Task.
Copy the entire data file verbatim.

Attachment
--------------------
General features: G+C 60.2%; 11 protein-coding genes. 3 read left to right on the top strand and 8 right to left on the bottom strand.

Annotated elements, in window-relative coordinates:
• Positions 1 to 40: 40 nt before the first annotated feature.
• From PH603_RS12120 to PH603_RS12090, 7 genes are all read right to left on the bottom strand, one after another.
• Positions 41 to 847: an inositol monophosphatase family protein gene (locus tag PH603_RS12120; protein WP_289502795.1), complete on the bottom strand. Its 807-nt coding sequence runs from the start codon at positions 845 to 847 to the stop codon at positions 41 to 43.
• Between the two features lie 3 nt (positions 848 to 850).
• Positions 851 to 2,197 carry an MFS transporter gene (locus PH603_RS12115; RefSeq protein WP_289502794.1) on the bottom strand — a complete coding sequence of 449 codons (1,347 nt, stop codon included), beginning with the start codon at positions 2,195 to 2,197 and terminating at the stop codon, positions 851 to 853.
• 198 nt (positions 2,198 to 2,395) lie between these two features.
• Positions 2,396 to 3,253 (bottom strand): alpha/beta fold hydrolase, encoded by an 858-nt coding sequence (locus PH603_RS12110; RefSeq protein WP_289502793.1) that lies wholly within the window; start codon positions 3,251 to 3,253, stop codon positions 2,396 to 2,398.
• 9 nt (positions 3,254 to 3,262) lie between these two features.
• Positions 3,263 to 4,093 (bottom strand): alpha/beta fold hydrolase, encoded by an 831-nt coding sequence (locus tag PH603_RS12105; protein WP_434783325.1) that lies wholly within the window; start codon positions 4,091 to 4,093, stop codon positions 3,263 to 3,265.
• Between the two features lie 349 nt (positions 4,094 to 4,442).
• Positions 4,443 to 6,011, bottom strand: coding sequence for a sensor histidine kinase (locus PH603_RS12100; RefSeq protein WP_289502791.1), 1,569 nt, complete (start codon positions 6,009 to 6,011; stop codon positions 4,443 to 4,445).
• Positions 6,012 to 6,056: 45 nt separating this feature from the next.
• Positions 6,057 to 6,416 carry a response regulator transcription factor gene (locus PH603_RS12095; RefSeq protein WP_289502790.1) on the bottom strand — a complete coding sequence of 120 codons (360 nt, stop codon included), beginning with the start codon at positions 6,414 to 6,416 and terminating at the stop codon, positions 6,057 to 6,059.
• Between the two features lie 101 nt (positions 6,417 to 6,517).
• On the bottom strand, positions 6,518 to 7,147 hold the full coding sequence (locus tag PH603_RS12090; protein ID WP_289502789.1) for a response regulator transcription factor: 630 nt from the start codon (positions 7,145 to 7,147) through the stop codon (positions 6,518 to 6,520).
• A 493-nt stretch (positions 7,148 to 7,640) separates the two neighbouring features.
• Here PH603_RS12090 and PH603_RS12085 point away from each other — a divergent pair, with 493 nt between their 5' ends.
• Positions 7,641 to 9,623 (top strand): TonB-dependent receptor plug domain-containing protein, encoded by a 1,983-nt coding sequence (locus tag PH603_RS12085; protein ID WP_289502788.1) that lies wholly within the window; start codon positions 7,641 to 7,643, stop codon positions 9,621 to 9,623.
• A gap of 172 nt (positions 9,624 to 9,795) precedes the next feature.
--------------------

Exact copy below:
General features: G+C 60.2%; 11 protein-coding genes. 3 read left to right on the top strand and 8 right to left on the bottom strand.

Annotated elements, in window-relative coordinates:
• Positions 1 to 40: 40 nt before the first annotated feature.
• From PH603_RS12120 to PH603_RS12090, 7 genes are all read right to left on the bottom strand, one after another.
• Positions 41 to 847: an inositol monophosphatase family protein gene (locus tag PH603_RS12120; protein WP_289502795.1), complete on the bottom strand. Its 807-nt coding sequence runs from the start codon at positions 845 to 847 to the stop codon at positions 41 to 43.
• Between the two features lie 3 nt (positions 848 to 850).
• Positions 851 to 2,197 carry an MFS transporter gene (locus PH603_RS12115; RefSeq protein WP_289502794.1) on the bottom strand — a complete coding sequence of 449 codons (1,347 nt, stop codon included), beginning with the start codon at positions 2,195 to 2,197 and terminating at the stop codon, positions 851 to 853.
• 198 nt (positions 2,198 to 2,395) lie between these two features.
• Positions 2,396 to 3,253 (bottom strand): alpha/beta fold hydrolase, encoded by an 858-nt coding sequence (locus PH603_RS12110; RefSeq protein WP_289502793.1) that lies wholly within the window; start codon positions 3,251 to 3,253, stop codon positions 2,396 to 2,398.
• 9 nt (positions 3,254 to 3,262) lie between these two features.
• Positions 3,263 to 4,093 (bottom strand): alpha/beta fold hydrolase, encoded by an 831-nt coding sequence (locus tag PH603_RS12105; protein WP_434783325.1) that lies wholly within the window; start codon positions 4,091 to 4,093, stop codon positions 3,263 to 3,265.
• Between the two features lie 349 nt (positions 4,094 to 4,442).
• Positions 4,443 to 6,011, bottom strand: coding sequence for a sensor histidine kinase (locus PH603_RS12100; RefSeq protein WP_289502791.1), 1,569 nt, complete (start codon positions 6,009 to 6,011; stop codon positions 4,443 to 4,445).
• Positions 6,012 to 6,056: 45 nt separating this feature from the next.
• Positions 6,057 to 6,416 carry a response regulator transcription factor gene (locus PH603_RS12095; RefSeq protein WP_289502790.1) on the bottom strand — a complete coding sequence of 120 codons (360 nt, stop codon included), beginning with the start codon at positions 6,414 to 6,416 and terminating at the stop codon, positions 6,057 to 6,059.
• Between the two features lie 101 nt (positions 6,417 to 6,517).
• On the bottom strand, positions 6,518 to 7,147 hold the full coding sequence (locus tag PH603_RS12090; protein ID WP_289502789.1) for a response regulator transcription factor: 630 nt from the start codon (positions 7,145 to 7,147) through the stop codon (positions 6,518 to 6,520).
• A 493-nt stretch (positions 7,148 to 7,640) separates the two neighbouring features.
• Here PH603_RS12090 and PH603_RS12085 point away from each other — a divergent pair, with 493 nt between their 5' ends.
• Positions 7,641 to 9,623 (top strand): TonB-dependent receptor plug domain-containing protein, encoded by a 1,983-nt coding sequence (locus tag PH603_RS12085; protein ID WP_289502788.1) that lies wholly within the window; start codon positions 7,641 to 7,643, stop codon positions 9,621 to 9,623.
• A gap of 172 nt (positions 9,624 to 9,795) precedes the next feature.